March 25, 2009
Dr. David Aborn

Dear Students:

It was another pretty good week for migration. Those couple of days of southerly winds brought in another batch of migrants. Along the Gulf coast from Texas to Alabama, people were reporting lots of Blue-gray Gnatcatchers, as well as Yellow-throated Warblers, Black-and-white Warblers, Northern Parulas, Common Yellowthroats, White-eyed Vireos, and the first Great-crested Flycatcher of the season. Here in the southeastern US, the first Louisiana Waterthrushes and Blue-headed Vireos were seen (one of the vireos was in my back yard on Saturday!). The southerly winds allowed some of those birds to make it fairly far north. Tree Swallows, Barn Swallows, Louisiana Waterthrushes and Blue-headed Vireos were all seen in Ohio, Missouri, West Virginia, and Washington, DC.

Things were similar out west. Birders in New Mexico, Arizona, and California all reported the first Bell's Vireos and Ash-throated Flycatchers, along with Western Kingbirds, Wilson's Warblers, Yellow Warblers, Lucy's Warblers, Bullock's Orioles, Violet-green Swallows, and Rufus Hummingbirds. As in the east, the southerly winds allowed many migrants to fly pretty far north. One birder near Tacoma, Washington reported over 300 Violet-green and Northern Rough-winged Swallows, and had 10 Rufus Hummingbirds at his feeders!

What to Expect This Week
This week's weather map is a little complicated. Take a look:

  • Right now, a cold front is bringing heavy rain to the central US and Texas. That, along with northerly winds behind the front, will prevent migrants from flying for the next couple of days.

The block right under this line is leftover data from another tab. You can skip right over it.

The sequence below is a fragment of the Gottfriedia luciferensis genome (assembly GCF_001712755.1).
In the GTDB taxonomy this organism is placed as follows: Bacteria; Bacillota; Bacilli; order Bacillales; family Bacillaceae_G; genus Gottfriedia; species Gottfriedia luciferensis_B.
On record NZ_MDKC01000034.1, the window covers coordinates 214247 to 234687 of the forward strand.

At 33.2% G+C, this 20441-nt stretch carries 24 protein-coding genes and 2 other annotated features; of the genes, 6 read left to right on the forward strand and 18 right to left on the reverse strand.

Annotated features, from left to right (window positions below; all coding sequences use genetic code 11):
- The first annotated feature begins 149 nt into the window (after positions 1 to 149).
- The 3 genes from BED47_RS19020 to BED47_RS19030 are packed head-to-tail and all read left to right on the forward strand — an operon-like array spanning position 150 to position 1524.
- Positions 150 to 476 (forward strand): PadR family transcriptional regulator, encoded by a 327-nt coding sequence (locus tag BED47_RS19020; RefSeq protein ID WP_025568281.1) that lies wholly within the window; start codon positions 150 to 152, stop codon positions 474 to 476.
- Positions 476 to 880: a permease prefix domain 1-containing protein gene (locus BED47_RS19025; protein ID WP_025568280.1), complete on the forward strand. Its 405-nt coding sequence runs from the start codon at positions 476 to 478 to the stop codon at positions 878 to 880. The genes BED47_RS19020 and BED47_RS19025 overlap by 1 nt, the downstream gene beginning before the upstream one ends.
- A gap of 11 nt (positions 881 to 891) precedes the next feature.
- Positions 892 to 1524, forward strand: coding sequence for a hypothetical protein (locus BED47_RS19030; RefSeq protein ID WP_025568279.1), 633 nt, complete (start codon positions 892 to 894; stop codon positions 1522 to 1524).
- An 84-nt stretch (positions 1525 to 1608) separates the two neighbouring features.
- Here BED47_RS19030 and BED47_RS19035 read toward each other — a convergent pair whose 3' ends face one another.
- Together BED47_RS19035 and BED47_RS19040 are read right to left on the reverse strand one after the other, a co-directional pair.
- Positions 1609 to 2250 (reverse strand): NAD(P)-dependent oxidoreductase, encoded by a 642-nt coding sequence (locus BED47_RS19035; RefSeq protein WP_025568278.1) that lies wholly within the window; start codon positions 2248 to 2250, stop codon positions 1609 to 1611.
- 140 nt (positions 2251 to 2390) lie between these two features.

• As that front moves east, it is expected to stall, which will bring rainy weather to the southeastern US for the next few days. They are forecasting rain here in Tennessee Wednesday through Saturday.
  • While the rain is predicted to end a couple of days earlier in the Northeast, it will be turning colder. All of this means birds will really be grounded for a while.
  • With the increase in migration we are seeing, this prolonged spell of bad weather could result in the first fallouts of the season. Many birds arriving from the tropics are exhausted. (It takes about 18 hours non-stop for a bird to fly across the Gulf of Mexico!) If they encounter rain or headwinds, it is more than they can handle and they land very quickly and in large numbers. To someone on the ground, it looks like the birds are "falling out" of the sky, hence the name of the phenomenon. A fallout is a very impressive sight to see.
  • In the western US, another front is moving into the Northwest. All those swallows near Tacoma will be staying a while. The Southwest, however, will remain warm and dry, so people can expect more waves of migrants to come in.

It looks like migration is well underway, with lots more to come. Get out there and enjoy it!

Take Care.

David Aborn
North Chickamauga Creek Conservancy
Chattanooga, TN